Another grey point of the ceasefire is the true identity of Danladi Ahmadu, a man who claims to be the group’s Chief Security Officer and Senior Advisor, and who is reported to have brokered the deal. One wonders how somebody that has been repeatedly black spotted as an impostor by a group it claims to be representing should be recognized as its chief negotiator by the authorities. Is it not possible that the Federal Government of Nigeria, in its desperate attempts to find quick-fix solutions to this disaster, has fallen prey to a charlatan gold-digger masquerading as a representative of this group? Please, don’t bother hazarding any guess.

Again, it should be pointed out that the act of misdirection is a basic strategy of warfare. If there was truly a parley, prior to the said truce, what would have stopped this group from putting out a decoy in the form of this Danladi Ahmadu to fool the authorities into believing it was truly ready to discourse a peace deal? A strategy like this will be of great advantage for a group that has rapidly upped the ante in its bloody exchange with the country’s security forces over the years. It could also be a means of bidding for more time to reorganize in order to launch a bloodier campaign of iron and death.

The propagandistic dispositions of the country’s leadership and defence chiefs in the handling of the Insurgency in the North-East – which could be said to be partly responsible for the escalation of the conflict – has not helped matters. It is very sad to note that the same set of people who have been constitutionally charged with the task of safeguarding the lives, liberties and properties of fellow Nigerians are the same ones stalling the peace process. The lies that have been repeatedly hauled at Nigerians from Aso Rock are as damning as they are embarrassing. It is the height of irresponsibility and treachery that individuals who claim to bear the popular mandate to run the people’s affairs are the same ones shirking their core responsibilities and betraying the trust of the larger body politic.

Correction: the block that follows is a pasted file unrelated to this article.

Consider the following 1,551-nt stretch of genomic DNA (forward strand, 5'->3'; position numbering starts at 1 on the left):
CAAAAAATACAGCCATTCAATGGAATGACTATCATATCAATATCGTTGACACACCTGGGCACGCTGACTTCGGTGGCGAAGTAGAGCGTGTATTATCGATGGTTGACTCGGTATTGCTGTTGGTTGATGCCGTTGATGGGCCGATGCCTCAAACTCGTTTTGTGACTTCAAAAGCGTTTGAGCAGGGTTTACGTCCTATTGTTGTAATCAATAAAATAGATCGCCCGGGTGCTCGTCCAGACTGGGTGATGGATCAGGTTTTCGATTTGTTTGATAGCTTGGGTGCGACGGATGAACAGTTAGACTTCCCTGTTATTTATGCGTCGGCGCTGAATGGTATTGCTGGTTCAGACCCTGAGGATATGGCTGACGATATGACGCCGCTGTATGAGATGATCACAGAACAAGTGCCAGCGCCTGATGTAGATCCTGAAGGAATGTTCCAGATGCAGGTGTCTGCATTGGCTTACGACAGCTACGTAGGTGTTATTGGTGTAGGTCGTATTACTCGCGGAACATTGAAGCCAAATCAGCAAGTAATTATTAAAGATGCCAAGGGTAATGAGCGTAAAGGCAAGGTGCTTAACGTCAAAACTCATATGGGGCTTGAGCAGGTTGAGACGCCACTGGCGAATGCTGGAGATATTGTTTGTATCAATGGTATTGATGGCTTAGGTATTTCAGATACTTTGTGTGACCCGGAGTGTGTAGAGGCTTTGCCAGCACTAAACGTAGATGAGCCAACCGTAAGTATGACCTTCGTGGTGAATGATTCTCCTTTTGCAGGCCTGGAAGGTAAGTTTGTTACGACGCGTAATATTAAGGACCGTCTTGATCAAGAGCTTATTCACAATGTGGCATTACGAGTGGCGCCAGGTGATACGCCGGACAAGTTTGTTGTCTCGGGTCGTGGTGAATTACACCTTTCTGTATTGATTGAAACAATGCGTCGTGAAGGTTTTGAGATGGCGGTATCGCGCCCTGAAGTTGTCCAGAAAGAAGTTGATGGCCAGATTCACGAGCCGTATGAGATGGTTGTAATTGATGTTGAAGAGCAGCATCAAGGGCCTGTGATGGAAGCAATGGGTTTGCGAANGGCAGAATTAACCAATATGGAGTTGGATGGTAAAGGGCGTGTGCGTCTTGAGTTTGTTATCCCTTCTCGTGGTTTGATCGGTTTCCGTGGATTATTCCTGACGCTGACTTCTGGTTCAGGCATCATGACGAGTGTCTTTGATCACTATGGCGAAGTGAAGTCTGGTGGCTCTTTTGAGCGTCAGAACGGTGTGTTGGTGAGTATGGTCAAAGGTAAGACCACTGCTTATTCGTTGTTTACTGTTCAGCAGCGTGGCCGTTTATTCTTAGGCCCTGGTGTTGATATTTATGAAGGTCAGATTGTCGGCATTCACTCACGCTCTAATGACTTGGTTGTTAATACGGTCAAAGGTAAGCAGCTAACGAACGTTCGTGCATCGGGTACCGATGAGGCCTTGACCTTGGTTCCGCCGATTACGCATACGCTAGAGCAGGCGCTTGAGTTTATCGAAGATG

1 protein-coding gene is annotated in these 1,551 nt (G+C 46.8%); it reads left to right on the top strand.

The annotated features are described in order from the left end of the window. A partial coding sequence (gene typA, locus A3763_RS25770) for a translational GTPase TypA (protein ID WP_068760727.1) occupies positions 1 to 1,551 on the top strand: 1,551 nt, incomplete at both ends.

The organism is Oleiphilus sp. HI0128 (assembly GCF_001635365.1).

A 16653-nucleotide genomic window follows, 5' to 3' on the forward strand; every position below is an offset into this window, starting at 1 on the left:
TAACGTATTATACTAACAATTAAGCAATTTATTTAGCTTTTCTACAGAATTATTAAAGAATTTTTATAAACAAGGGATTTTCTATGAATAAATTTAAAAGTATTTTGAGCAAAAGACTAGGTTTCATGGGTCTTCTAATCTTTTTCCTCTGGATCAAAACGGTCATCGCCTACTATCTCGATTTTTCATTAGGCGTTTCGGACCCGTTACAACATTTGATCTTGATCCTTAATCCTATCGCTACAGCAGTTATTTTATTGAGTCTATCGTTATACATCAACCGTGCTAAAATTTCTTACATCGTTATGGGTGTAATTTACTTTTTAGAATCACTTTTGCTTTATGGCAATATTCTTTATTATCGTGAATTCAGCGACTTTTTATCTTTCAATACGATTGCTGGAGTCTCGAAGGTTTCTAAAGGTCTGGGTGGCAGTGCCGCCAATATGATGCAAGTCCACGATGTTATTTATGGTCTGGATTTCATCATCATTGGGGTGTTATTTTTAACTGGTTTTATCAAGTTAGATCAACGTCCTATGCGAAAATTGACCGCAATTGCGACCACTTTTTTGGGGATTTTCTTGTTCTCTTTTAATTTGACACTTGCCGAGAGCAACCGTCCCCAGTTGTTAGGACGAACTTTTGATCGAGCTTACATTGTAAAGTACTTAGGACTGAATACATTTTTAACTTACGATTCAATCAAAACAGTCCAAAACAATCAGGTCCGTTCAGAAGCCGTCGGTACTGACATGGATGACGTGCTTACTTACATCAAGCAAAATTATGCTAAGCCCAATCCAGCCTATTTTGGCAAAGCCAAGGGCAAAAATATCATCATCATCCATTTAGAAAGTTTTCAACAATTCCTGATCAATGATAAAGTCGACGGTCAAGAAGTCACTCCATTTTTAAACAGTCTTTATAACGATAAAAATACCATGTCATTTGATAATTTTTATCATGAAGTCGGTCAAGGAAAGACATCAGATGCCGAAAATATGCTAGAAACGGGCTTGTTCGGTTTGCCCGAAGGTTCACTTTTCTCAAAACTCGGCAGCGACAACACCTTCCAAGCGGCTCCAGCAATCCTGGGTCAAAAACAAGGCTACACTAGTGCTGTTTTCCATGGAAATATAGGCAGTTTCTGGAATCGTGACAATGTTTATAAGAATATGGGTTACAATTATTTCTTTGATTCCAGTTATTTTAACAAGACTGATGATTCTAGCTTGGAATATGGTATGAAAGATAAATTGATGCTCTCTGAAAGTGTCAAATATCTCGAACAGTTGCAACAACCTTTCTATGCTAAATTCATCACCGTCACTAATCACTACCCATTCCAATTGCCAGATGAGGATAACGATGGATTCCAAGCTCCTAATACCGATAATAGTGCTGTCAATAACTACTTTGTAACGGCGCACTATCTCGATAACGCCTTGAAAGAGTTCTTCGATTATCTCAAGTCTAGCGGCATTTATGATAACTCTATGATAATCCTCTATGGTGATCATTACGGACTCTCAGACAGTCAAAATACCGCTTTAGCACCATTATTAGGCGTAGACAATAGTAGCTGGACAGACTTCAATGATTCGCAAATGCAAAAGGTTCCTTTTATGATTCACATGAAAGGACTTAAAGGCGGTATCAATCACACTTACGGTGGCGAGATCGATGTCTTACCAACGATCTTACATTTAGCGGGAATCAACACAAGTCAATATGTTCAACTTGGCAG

A ceasefire is an agreement between opposing forces in a conflict to stop hostilities, usually for a limited period during which they will work towards reaching a more permanent peace agreement. It also stands for total cessation of armed hostilities, regulated by the same general principles as those governing an armistice. In contemporary diplomatic usage the term implies that the belligerents are too far apart in their negotiating positions to permit the conclusion of a formal armistice. (; Wikipedia, The Free Encyclopedia).

From the ensuing definition, can the chief stakeholders in the war in the North-East be said to have deliberately agreed to mutually sheath their sword momentarily, while working out a more permanent agreement? The facts on the ground point to the contrary. So, it is back to square one for everyone. The stark realities we have to face up to as Nigerians is that the search for positive peace in the North-East is light years away from being achieved. contradictions in what the presidency and defense chiefs would have people believe and the facts on ground points to the need for a more constructive, sincere and focused approach to ameliorating the boiling situation in the North-East. This column has continually, in tandem with voices from across the globe, suggested various strategies that can help bring peace to the North-East; approaches that if followed to the letter, will help in dousing the fiery fire of war in this part of Nigeria.

It is not too late for the Nigerian Government to do a detour and follow the true course that will lead to the achievement of positive peace in the North-East and also build a template that will help in preventing future wars in the country. Stop playing politics with the lives of Nigerians! God bless Nigeria!


Image: AK Rockefeller

Written by
Jude Obuseh